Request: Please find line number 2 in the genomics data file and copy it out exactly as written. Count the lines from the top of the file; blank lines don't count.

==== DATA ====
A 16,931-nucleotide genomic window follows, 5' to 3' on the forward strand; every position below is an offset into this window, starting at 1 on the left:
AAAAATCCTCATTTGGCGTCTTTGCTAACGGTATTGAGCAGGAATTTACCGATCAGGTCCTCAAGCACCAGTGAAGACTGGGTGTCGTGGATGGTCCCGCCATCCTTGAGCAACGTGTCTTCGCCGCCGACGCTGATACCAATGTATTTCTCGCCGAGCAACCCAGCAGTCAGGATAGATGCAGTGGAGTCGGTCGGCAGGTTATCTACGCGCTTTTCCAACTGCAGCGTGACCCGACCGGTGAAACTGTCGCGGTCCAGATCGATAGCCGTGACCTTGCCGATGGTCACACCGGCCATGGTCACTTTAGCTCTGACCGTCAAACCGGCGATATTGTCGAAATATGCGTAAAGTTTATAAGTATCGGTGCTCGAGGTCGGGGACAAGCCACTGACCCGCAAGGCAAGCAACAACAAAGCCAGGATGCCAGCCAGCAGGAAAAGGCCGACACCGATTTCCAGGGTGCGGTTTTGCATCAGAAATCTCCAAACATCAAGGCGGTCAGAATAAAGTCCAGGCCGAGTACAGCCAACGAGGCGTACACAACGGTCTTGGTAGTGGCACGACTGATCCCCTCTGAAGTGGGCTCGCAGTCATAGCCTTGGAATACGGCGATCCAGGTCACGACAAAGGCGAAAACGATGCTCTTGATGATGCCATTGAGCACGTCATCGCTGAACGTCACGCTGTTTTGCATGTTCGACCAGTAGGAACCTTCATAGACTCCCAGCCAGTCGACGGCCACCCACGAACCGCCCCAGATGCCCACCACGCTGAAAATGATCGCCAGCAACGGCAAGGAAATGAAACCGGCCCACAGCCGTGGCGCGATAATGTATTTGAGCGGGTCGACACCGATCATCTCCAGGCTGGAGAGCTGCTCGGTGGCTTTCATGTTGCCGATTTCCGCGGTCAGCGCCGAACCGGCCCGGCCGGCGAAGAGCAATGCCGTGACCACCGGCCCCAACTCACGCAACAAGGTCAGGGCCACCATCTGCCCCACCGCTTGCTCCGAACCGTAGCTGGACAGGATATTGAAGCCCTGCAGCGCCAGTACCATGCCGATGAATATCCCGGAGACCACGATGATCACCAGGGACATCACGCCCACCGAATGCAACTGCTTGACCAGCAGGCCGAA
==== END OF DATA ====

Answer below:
AAAAATCCTCATTTGGCGTCTTTGCTAACGGTATTGAGCAGGAATTTACCGATCAGGTCCTCAAGCACCAGTGAAGACTGGGTGTCGTGGATGGTCCCGCCATCCTTGAGCAACGTGTCTTCGCCGCCGACGCTGATACCAATGTATTTCTCGCCGAGCAACCCAGCAGTCAGGATAGATGCAGTGGAGTCGGTCGGCAGGTTATCTACGCGCTTTTCCAACTGCAGCGTGACCCGACCGGTGAAACTGTCGCGGTCCAGATCGATAGCCGTGACCTTGCCGATGGTCACACCGGCCATGGTCACTTTAGCTCTGACCGTCAAACCGGCGATATTGTCGAAATATGCGTAAAGTTTATAAGTATCGGTGCTCGAGGTCGGGGACAAGCCACTGACCCGCAAGGCAAGCAACAACAAAGCCAGGATGCCAGCCAGCAGGAAAAGGCCGACACCGATTTCCAGGGTGCGGTTTTGCATCAGAAATCTCCAAACATCAAGGCGGTCAGAATAAAGTCCAGGCCGAGTACAGCCAACGAGGCGTACACAACGGTCTTGGTAGTGGCACGACTGATCCCCTCTGAAGTGGGCTCGCAGTCATAGCCTTGGAATACGGCGATCCAGGTCACGACAAAGGCGAAAACGATGCTCTTGATGATGCCATTGAGCACGTCATCGCTGAACGTCACGCTGTTTTGCATGTTCGACCAGTAGGAACCTTCATAGACTCCCAGCCAGTCGACGGCCACCCACGAACCGCCCCAGATGCCCACCACGCTGAAAATGATCGCCAGCAACGGCAAGGAAATGAAACCGGCCCACAGCCGTGGCGCGATAATGTATTTGAGCGGGTCGACACCGATCATCTCCAGGCTGGAGAGCTGCTCGGTGGCTTTCATGTTGCCGATTTCCGCGGTCAGCGCCGAACCGGCCCGGCCGGCGAAGAGCAATGCCGTGACCACCGGCCCCAACTCACGCAACAAGGTCAGGGCCACCATCTGCCCCACCGCTTGCTCCGAACCGTAGCTGGACAGGATATTGAAGCCCTGCAGCGCCAGTACCATGCCGATGAATATCCCGGAGACCACGATGATCACCAGGGACATCACGCCCACCGAATGCAACTGCTTGACCAGCAGGCCGAA